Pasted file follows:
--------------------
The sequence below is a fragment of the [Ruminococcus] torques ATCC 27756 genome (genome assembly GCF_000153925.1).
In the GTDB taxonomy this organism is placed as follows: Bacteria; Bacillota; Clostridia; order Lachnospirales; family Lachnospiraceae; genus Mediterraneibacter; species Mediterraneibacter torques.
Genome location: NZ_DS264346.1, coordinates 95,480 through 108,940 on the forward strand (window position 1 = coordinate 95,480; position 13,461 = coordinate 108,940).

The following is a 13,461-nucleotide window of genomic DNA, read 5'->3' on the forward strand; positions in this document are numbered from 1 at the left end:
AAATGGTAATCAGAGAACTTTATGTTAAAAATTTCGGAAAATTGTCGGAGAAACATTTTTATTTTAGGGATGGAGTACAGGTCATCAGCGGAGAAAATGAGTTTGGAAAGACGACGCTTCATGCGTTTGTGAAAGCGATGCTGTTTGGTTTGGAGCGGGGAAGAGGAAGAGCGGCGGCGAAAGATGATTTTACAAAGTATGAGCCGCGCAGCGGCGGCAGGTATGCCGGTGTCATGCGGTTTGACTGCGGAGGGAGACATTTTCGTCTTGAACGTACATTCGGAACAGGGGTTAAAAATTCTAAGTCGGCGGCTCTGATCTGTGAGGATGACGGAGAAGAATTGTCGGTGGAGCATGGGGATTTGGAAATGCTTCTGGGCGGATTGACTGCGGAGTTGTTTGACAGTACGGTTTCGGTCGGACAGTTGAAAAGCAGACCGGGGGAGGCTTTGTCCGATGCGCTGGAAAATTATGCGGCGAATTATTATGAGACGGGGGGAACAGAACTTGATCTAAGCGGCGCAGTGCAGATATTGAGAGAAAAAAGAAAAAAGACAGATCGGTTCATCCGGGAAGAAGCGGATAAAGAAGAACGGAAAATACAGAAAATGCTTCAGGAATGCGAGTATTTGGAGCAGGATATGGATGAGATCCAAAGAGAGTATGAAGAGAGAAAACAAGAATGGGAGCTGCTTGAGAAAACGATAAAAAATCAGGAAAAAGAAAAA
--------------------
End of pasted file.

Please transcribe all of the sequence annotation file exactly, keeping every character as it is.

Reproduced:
The sequence below is a fragment of the [Ruminococcus] torques ATCC 27756 genome (genome assembly GCF_000153925.1).
In the GTDB taxonomy this organism is placed as follows: Bacteria; Bacillota; Clostridia; order Lachnospirales; family Lachnospiraceae; genus Mediterraneibacter; species Mediterraneibacter torques.
Genome location: NZ_DS264346.1, coordinates 95,480 through 108,940 on the forward strand (window position 1 = coordinate 95,480; position 13,461 = coordinate 108,940).

The following is a 13,461-nucleotide window of genomic DNA, read 5'->3' on the forward strand; positions in this document are numbered from 1 at the left end:
AAATGGTAATCAGAGAACTTTATGTTAAAAATTTCGGAAAATTGTCGGAGAAACATTTTTATTTTAGGGATGGAGTACAGGTCATCAGCGGAGAAAATGAGTTTGGAAAGACGACGCTTCATGCGTTTGTGAAAGCGATGCTGTTTGGTTTGGAGCGGGGAAGAGGAAGAGCGGCGGCGAAAGATGATTTTACAAAGTATGAGCCGCGCAGCGGCGGCAGGTATGCCGGTGTCATGCGGTTTGACTGCGGAGGGAGACATTTTCGTCTTGAACGTACATTCGGAACAGGGGTTAAAAATTCTAAGTCGGCGGCTCTGATCTGTGAGGATGACGGAGAAGAATTGTCGGTGGAGCATGGGGATTTGGAAATGCTTCTGGGCGGATTGACTGCGGAGTTGTTTGACAGTACGGTTTCGGTCGGACAGTTGAAAAGCAGACCGGGGGAGGCTTTGTCCGATGCGCTGGAAAATTATGCGGCGAATTATTATGAGACGGGGGGAACAGAACTTGATCTAAGCGGCGCAGTGCAGATATTGAGAGAAAAAAGAAAAAAGACAGATCGGTTCATCCGGGAAGAAGCGGATAAAGAAGAACGGAAAATACAGAAAATGCTTCAGGAATGCGAGTATTTGGAGCAGGATATGGATGAGATCCAAAGAGAGTATGAAGAGAGAAAACAAGAATGGGAGCTGCTTGAGAAAACGATAAAAAATCAGGAAAAAGAAAAA